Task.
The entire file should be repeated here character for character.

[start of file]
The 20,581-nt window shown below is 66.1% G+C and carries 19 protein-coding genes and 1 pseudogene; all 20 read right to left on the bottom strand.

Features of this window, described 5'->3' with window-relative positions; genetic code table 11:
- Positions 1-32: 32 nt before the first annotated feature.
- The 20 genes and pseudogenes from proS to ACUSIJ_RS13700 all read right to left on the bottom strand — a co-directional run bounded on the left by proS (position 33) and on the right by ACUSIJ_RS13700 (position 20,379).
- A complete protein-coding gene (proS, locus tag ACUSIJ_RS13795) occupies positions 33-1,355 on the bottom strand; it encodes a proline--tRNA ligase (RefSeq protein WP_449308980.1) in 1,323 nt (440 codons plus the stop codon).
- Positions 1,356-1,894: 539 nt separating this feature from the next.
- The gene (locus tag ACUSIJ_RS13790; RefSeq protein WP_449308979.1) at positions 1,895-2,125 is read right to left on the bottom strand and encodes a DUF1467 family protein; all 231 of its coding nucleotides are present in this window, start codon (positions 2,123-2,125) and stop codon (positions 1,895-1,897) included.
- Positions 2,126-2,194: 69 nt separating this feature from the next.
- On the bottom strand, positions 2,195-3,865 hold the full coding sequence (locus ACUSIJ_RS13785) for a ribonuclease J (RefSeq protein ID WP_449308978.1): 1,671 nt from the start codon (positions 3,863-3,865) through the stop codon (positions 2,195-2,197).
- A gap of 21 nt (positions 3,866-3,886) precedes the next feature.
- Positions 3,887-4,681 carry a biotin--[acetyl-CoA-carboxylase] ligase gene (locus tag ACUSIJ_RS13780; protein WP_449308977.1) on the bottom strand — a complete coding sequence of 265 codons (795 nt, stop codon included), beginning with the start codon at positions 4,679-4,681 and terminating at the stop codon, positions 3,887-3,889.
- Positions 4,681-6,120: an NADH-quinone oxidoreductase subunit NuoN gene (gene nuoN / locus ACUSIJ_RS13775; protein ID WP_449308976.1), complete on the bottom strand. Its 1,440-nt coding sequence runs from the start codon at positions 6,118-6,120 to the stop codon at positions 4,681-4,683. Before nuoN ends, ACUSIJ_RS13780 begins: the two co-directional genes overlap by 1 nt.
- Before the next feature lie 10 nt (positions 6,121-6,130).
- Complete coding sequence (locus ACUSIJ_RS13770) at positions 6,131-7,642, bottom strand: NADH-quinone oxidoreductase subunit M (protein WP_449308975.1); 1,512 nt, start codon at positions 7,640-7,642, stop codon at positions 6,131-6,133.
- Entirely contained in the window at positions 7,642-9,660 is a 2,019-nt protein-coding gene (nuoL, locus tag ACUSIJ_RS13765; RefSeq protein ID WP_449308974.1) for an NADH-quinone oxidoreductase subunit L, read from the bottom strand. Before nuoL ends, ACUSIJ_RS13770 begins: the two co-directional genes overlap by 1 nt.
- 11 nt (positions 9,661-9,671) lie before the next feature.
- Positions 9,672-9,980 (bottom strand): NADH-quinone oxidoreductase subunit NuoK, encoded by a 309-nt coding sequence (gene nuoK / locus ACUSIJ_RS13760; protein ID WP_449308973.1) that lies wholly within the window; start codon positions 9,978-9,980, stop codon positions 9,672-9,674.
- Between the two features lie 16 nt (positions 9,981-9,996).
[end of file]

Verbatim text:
The 20,581-nt window shown below is 66.1% G+C and carries 19 protein-coding genes and 1 pseudogene; all 20 read right to left on the bottom strand.

Features of this window, described 5'->3' with window-relative positions; genetic code table 11:
- Positions 1-32: 32 nt before the first annotated feature.
- The 20 genes and pseudogenes from proS to ACUSIJ_RS13700 all read right to left on the bottom strand — a co-directional run bounded on the left by proS (position 33) and on the right by ACUSIJ_RS13700 (position 20,379).
- A complete protein-coding gene (proS, locus tag ACUSIJ_RS13795) occupies positions 33-1,355 on the bottom strand; it encodes a proline--tRNA ligase (RefSeq protein WP_449308980.1) in 1,323 nt (440 codons plus the stop codon).
- Positions 1,356-1,894: 539 nt separating this feature from the next.
- The gene (locus tag ACUSIJ_RS13790; RefSeq protein WP_449308979.1) at positions 1,895-2,125 is read right to left on the bottom strand and encodes a DUF1467 family protein; all 231 of its coding nucleotides are present in this window, start codon (positions 2,123-2,125) and stop codon (positions 1,895-1,897) included.
- Positions 2,126-2,194: 69 nt separating this feature from the next.
- On the bottom strand, positions 2,195-3,865 hold the full coding sequence (locus ACUSIJ_RS13785) for a ribonuclease J (RefSeq protein ID WP_449308978.1): 1,671 nt from the start codon (positions 3,863-3,865) through the stop codon (positions 2,195-2,197).
- A gap of 21 nt (positions 3,866-3,886) precedes the next feature.
- Positions 3,887-4,681 carry a biotin--[acetyl-CoA-carboxylase] ligase gene (locus tag ACUSIJ_RS13780; protein WP_449308977.1) on the bottom strand — a complete coding sequence of 265 codons (795 nt, stop codon included), beginning with the start codon at positions 4,679-4,681 and terminating at the stop codon, positions 3,887-3,889.
- Positions 4,681-6,120: an NADH-quinone oxidoreductase subunit NuoN gene (gene nuoN / locus ACUSIJ_RS13775; protein ID WP_449308976.1), complete on the bottom strand. Its 1,440-nt coding sequence runs from the start codon at positions 6,118-6,120 to the stop codon at positions 4,681-4,683. Before nuoN ends, ACUSIJ_RS13780 begins: the two co-directional genes overlap by 1 nt.
- Before the next feature lie 10 nt (positions 6,121-6,130).
- Complete coding sequence (locus ACUSIJ_RS13770) at positions 6,131-7,642, bottom strand: NADH-quinone oxidoreductase subunit M (protein WP_449308975.1); 1,512 nt, start codon at positions 7,640-7,642, stop codon at positions 6,131-6,133.
- Entirely contained in the window at positions 7,642-9,660 is a 2,019-nt protein-coding gene (nuoL, locus tag ACUSIJ_RS13765; RefSeq protein ID WP_449308974.1) for an NADH-quinone oxidoreductase subunit L, read from the bottom strand. Before nuoL ends, ACUSIJ_RS13770 begins: the two co-directional genes overlap by 1 nt.
- 11 nt (positions 9,661-9,671) lie before the next feature.
- Positions 9,672-9,980 (bottom strand): NADH-quinone oxidoreductase subunit NuoK, encoded by a 309-nt coding sequence (gene nuoK / locus ACUSIJ_RS13760; protein ID WP_449308973.1) that lies wholly within the window; start codon positions 9,978-9,980, stop codon positions 9,672-9,674.
- Between the two features lie 16 nt (positions 9,981-9,996).